Jackie Gonzalez-Feezer is the recipe developer and photographer behind La Casa de Sweets, where she shares her grain-free and (mostly) vegan recipes. Having made the switch to a grain-free lifestyle a few years ago, her goal is to make healthy food taste good. You can also find Jackie on Facebook, Twitter, and Instagram.
I’ve made this twice during October and love it!! Thanks for sharing.
I think if you’re at the point where you don’t know if you can put food on the table at all, you have to concede to some sacrifices. I’m all for unprocessed, organic eating, but not at the expense of not being able to feed my family! That’s pretty serious. Also, cheese and greek yogurt are processed foods.
@Charlotte, cheese and Greek yogurt can be processed but that doesn’t mean they are. Home cooks can make them.
For a long time I felt bad about how much money I was spending on groceries per week. Then I spent a week in another city for work and was eating eating only take out. Even though I’d made fairly decent food choices, at the end of that week my food expenses were TWICE as much as usual, I didn’t feel as vibrant and I gained 5lbs. And that week included almost 40 hours of sweaty, manual labor! I haven’t felt bad about how much I spend for an unprocessed diet since. As they say, “you can pay the farmer or you can pay the doctor.” I’ll pay my farmer, thank you.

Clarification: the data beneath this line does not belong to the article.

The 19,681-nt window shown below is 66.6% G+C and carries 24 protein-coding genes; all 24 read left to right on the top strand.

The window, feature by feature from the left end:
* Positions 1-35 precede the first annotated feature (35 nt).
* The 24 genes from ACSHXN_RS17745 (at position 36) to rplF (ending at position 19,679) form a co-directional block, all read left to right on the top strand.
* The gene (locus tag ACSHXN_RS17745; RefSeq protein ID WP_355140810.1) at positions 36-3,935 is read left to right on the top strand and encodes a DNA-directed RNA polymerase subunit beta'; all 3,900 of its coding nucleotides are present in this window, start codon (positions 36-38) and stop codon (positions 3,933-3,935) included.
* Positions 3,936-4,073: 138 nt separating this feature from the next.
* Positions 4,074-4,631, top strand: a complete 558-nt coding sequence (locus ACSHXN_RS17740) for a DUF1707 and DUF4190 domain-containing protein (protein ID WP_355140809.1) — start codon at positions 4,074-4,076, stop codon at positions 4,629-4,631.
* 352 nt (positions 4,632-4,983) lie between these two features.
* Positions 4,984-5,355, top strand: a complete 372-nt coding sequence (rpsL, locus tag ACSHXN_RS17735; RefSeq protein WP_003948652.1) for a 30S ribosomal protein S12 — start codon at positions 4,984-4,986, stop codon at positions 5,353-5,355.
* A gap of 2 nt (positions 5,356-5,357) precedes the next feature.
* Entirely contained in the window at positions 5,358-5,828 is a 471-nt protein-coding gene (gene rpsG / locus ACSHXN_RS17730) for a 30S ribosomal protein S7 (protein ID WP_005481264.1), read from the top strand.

This was really good. I left out the corn and used 1 can of each type of bean. I think it was *quite* peppery though, I’ll decrease that next time. I used a quart jar of tomato puree that I had canned from my garden, it was thick enough like that so I also left out the tomato paste.
I am trying to give up dairy, so I had some chopped up avocado on mine. I’ll definitely make again!
The cooked zucchini is an interesting idea. Thanks!
Why haven’t I ever thought to add kale/greens to my chili?! Thanks for the inspiration!
It’s such a great way to get your kids to eat kale, too!
Any suggestions for modifying this recipe to exclude tomatoes? I think pumpkin would work instead of the tomato paste, but I’m not sure what to swap for the crushed tomatoes. Thanks in advance for any suggestions!
I would think that you could substitute 3 cups of cubed, cooked zucchini — or even the equivalent amount of jarred roasted red peppers — for the crushed tomatoes.
Love the idea of cubed zucchini!